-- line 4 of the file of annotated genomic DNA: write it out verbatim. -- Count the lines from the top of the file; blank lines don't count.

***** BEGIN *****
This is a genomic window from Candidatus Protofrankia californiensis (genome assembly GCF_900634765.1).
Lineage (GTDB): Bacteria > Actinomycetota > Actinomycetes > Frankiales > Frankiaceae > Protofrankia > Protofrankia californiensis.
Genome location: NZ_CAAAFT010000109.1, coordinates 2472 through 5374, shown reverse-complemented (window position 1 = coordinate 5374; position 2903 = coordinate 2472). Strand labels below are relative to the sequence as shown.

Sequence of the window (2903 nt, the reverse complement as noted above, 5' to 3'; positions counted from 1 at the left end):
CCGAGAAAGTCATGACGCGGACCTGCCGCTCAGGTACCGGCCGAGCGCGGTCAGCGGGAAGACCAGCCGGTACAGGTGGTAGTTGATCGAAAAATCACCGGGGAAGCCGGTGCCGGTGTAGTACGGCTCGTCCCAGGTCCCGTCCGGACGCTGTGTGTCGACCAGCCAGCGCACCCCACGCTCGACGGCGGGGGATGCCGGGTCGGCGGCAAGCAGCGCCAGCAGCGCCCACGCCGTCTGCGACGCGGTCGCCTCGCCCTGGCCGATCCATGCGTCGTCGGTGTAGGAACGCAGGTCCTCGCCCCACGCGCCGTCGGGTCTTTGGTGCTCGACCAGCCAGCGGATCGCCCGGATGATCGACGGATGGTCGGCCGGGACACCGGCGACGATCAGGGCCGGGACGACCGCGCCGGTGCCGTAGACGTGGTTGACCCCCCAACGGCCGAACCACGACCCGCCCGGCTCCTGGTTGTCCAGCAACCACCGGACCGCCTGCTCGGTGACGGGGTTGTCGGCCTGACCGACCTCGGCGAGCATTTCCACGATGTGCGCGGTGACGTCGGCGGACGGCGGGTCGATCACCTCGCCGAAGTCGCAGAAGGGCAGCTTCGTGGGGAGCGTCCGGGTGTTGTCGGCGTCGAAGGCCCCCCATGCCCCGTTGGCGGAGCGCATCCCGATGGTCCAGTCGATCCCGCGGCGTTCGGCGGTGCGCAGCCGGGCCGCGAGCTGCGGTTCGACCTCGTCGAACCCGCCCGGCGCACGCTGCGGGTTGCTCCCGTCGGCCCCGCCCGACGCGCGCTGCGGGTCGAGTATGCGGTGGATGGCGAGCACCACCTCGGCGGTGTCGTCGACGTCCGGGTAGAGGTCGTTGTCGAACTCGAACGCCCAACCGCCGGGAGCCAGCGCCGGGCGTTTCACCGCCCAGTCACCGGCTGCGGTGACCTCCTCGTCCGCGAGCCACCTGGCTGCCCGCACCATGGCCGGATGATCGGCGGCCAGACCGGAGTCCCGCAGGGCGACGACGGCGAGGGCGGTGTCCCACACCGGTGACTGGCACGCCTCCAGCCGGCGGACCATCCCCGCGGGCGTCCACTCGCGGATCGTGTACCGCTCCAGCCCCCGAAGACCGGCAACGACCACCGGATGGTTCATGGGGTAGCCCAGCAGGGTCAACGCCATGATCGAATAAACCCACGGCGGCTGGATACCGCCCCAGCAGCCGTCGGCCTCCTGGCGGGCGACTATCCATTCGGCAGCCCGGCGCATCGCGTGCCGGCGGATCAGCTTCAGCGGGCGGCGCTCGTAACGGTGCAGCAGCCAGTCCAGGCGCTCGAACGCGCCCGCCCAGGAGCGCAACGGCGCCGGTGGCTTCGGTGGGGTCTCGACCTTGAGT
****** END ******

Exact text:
Sequence of the window (2903 nt, the reverse complement as noted above, 5' to 3'; positions counted from 1 at the left end):